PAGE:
Shock vs.Trauma
Shock has the ability to obstruct our access to some of the deepest aspects of the Self - resulting in difficulties with intimacy, self-esteem, connection to one`s sense of purpose and meaning, and spirituality. Shock is stored in the body and reactivated by events in daily life until it is resolved. It is mediated by unconscious rather than conscious aspects of the personality.
Unlike trauma, it is activated not only by stimuli resembling the original trauma, but also by many apparently unrelated triggers. Where trauma maximizes and hones physiological functioning, shock minimizes and  impairs physiological functioning. Trauma still allows intimacy, while shock blocks intimacy. Emerson`s work in explicating the differences between shock and trauma has made it clear that, along with appropriate psychotherapy protocols for treating shock, the physiological shock response requires treatment or it keeps the individual in a constant state of `red alert` that eventually leads to adrenal fatigue and finally, adrenal exhaustion.
Traumatized individuals have had some sense of control and efficacy while their traumatization is in process - fight or flight are successful to some degree in defending against or ameliorating the effects of the traumatizing
agents. In shock, neither fight nor flight is successful. Overwhelm is what  separates shock from trauma.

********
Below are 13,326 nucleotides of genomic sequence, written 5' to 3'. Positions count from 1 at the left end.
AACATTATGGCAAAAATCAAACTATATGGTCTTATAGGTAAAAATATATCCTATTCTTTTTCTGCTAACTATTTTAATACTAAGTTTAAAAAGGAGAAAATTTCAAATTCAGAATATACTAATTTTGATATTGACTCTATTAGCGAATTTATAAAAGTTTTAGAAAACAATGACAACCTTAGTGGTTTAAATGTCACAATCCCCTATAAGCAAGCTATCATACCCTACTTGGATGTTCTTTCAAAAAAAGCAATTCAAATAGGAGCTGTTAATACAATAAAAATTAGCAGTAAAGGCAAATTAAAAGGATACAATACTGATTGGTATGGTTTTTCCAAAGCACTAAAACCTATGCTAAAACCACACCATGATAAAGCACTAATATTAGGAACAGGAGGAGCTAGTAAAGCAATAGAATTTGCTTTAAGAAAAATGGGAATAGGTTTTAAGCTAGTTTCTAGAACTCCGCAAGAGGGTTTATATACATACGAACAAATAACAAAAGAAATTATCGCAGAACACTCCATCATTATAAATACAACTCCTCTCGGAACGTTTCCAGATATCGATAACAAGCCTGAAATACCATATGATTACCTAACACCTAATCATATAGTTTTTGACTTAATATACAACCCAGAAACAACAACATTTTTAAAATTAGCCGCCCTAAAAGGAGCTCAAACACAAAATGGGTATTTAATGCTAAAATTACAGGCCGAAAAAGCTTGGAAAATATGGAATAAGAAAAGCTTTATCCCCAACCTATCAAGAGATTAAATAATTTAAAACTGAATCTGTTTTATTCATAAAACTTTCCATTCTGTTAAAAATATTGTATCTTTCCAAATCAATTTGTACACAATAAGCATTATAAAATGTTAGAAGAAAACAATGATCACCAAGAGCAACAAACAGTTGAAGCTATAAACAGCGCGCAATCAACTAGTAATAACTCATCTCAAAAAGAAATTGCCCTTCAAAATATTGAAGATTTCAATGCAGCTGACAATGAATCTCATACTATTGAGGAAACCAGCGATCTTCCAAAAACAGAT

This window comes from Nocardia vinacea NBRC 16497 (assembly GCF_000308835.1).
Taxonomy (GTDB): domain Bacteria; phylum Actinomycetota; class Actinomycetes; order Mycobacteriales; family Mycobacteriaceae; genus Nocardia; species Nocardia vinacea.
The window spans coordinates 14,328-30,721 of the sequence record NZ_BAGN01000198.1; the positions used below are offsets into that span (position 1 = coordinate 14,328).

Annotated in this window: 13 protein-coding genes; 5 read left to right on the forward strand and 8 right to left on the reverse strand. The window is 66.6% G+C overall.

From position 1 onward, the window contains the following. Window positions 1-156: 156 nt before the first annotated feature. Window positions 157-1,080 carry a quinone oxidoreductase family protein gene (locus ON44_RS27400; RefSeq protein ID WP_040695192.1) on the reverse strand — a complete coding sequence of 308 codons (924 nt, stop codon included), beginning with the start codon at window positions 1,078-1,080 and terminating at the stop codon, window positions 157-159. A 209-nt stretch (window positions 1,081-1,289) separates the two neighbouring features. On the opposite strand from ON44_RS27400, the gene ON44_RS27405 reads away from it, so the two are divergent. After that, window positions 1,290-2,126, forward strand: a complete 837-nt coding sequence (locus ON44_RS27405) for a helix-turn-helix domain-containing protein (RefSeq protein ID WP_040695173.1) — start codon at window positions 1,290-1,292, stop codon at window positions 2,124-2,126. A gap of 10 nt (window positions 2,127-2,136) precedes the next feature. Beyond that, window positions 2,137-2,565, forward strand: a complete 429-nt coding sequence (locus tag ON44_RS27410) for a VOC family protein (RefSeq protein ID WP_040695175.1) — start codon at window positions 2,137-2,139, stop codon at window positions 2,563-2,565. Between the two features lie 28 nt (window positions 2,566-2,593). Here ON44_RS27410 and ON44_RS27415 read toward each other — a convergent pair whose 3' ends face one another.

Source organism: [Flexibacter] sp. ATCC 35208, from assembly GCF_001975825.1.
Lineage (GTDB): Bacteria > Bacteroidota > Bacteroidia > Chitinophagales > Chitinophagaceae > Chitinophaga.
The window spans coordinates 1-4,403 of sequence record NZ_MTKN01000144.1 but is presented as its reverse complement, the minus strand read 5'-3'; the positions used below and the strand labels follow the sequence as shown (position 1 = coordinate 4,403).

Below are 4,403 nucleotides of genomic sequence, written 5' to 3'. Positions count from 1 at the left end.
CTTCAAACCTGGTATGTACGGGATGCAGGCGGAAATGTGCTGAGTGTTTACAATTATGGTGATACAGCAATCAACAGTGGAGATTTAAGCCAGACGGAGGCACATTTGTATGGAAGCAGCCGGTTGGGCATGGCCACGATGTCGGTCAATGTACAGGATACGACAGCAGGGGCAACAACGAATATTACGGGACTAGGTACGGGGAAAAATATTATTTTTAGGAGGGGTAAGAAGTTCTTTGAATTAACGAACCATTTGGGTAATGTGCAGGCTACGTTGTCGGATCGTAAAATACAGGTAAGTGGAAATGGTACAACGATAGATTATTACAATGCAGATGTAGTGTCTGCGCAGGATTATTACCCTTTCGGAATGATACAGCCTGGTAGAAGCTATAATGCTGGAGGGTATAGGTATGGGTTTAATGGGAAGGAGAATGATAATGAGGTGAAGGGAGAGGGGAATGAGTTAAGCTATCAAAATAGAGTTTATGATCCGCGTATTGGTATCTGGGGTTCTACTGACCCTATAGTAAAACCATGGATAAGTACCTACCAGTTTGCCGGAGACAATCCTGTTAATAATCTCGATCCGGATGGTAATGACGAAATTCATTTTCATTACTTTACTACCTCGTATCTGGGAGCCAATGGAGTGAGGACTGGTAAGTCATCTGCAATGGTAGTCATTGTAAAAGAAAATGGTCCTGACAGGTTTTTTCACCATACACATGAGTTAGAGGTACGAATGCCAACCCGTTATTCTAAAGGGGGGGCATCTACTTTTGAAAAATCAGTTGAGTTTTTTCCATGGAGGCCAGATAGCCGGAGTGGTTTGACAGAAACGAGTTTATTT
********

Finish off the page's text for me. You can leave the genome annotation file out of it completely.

(Insights Magazine - B.C. Ass. Of Clinical Counsellors - `Pre- and Peri-natal Shock: Considerations for Psychotherapy` by Claire Winstone, pps. 8-24)

Shock will have major impact on both the psychological and physiological levels, including hormonal production such as adrenals and thyroid. Being in the aforementioned state of "red alert", or hypervigilance, over an extended period of time can have a devastating effect on the adrenals and lead to a state which is now commonly referred to as chronic fatigue.
Dr. Emmerson has also broken down shock into classifications of commission (event) or omission (need). There can be the single incident events such as abortion attempt, an epidural, c-section, physical or sexual abuse, sudden loss etc. or multiple incidents of not having basic needs met, i.e. neglect, indifference, lack of touch or comfort. Damage of this sort will often make it difficult for a person to take in love and compassion when it is healthily available to them. A distrusting belief system can govern a lifetime of unhealthy relationships and potentially self-sabotaging actions.

(Stephen P. King - 2003)